Small accounting firms on slim marketing budgets have economical ways to build their brands, from social media to word of mouth.
Victoria Kosuda, of Mountainside, specializes in setting small businesses up on software to monitor their finances in real time, and she said new clients referrals come to her via software vendors.
She said using web-based finance tools is key.
"Small-business owners can be walking around and on their smartphones and seeing not only how much money is in the bank, but how profitable they are at any given moment," Kosuda said. "I can advise them on a daily basis if I need to."
Bernard Kiely, of Morristown, handles financial planning, investment management and taxes for individuals. He regularly answers personal finance questions for a popular newspaper column, giving him significant exposure online.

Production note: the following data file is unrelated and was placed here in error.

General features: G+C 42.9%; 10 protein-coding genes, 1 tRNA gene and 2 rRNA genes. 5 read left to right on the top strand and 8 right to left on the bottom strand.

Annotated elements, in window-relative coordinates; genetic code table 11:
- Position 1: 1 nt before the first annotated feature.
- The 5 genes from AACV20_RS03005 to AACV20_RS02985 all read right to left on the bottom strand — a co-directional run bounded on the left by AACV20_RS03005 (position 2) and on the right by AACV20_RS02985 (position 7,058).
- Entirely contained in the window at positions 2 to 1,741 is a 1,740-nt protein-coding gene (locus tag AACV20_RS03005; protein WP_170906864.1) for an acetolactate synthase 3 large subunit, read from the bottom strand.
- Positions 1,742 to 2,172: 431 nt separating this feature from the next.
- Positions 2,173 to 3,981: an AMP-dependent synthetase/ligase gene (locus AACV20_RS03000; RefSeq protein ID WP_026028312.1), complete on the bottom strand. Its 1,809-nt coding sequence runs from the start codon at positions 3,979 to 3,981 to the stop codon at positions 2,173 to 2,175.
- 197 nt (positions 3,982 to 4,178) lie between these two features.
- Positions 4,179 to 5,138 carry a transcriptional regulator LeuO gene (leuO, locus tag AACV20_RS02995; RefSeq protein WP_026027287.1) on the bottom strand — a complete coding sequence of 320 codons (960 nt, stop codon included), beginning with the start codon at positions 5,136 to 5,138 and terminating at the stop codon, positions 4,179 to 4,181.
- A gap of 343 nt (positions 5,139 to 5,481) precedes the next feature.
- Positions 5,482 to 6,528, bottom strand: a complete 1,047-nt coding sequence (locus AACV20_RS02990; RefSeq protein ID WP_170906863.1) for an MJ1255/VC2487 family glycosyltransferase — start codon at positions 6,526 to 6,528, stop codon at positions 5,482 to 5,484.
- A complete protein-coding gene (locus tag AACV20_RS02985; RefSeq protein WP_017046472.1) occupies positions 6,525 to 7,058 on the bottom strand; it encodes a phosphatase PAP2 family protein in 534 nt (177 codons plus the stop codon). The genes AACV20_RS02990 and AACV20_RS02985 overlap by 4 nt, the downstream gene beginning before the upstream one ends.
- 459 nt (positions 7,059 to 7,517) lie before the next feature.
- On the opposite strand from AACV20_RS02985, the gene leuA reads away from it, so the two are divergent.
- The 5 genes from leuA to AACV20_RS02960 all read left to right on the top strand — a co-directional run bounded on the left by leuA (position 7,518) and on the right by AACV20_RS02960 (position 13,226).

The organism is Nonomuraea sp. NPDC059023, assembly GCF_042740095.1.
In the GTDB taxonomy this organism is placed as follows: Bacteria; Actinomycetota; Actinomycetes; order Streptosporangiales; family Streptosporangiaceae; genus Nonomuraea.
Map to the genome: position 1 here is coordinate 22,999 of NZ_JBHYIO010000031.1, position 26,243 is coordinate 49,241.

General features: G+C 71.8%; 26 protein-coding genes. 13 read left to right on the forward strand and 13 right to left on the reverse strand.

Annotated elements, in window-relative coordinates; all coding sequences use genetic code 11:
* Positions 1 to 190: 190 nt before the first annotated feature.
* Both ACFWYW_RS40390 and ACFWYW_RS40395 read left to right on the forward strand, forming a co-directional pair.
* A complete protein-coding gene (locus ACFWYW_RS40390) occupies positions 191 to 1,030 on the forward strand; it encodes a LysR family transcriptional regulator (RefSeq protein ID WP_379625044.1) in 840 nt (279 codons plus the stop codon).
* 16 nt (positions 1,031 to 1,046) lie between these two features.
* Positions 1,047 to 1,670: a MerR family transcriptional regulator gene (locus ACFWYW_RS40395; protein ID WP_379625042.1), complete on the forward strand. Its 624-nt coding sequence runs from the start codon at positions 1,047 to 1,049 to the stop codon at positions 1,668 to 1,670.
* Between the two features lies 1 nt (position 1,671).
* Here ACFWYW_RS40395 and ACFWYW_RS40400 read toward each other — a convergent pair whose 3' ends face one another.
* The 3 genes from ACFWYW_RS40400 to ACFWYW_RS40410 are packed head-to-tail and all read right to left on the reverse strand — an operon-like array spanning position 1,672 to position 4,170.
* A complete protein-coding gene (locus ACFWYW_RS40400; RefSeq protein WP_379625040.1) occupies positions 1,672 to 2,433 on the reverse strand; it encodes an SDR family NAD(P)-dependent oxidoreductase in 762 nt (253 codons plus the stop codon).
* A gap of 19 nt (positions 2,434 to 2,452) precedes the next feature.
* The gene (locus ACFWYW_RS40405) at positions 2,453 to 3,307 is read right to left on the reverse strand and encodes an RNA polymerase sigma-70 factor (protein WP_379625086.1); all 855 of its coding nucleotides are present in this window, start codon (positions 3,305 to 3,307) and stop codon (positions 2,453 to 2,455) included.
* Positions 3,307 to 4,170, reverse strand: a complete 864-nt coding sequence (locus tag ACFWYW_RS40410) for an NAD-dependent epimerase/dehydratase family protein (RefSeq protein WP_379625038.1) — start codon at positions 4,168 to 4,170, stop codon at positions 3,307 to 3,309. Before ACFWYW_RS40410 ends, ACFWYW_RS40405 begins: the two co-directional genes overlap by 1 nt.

"When people Google 'fee-only financial planners in New Jersey,' my name pops up — and I answer my own phone," Kiely said. "I'm in the financial planning trade press quite frequently, and that gets me Google hits."
Gail Rosen, in the Martinsville section of Bridgewater, routinely posts tax tips on Twitter.
"I like sharing information, it keeps me current," she said. "I'm always reading up on what's new because I want to share it and it makes me smarter and it makes my clients smarter."
Rosen writes a newsletter several times a year and emails it to clients. She said she puts accounting issues in plan English.
"I make it relevant and informative," she said.
Emily Vu, whose firm, TTK & Associates, is in Pleasantville, said efforts never stop.
"Finding new clients is a consuming task that requires an aggressive approach." Vu said, "We develop new clients using every available method" — including social media, referrals, professional memberships and networking events.
"Fortunately for us, we offer a service that all business owners need."
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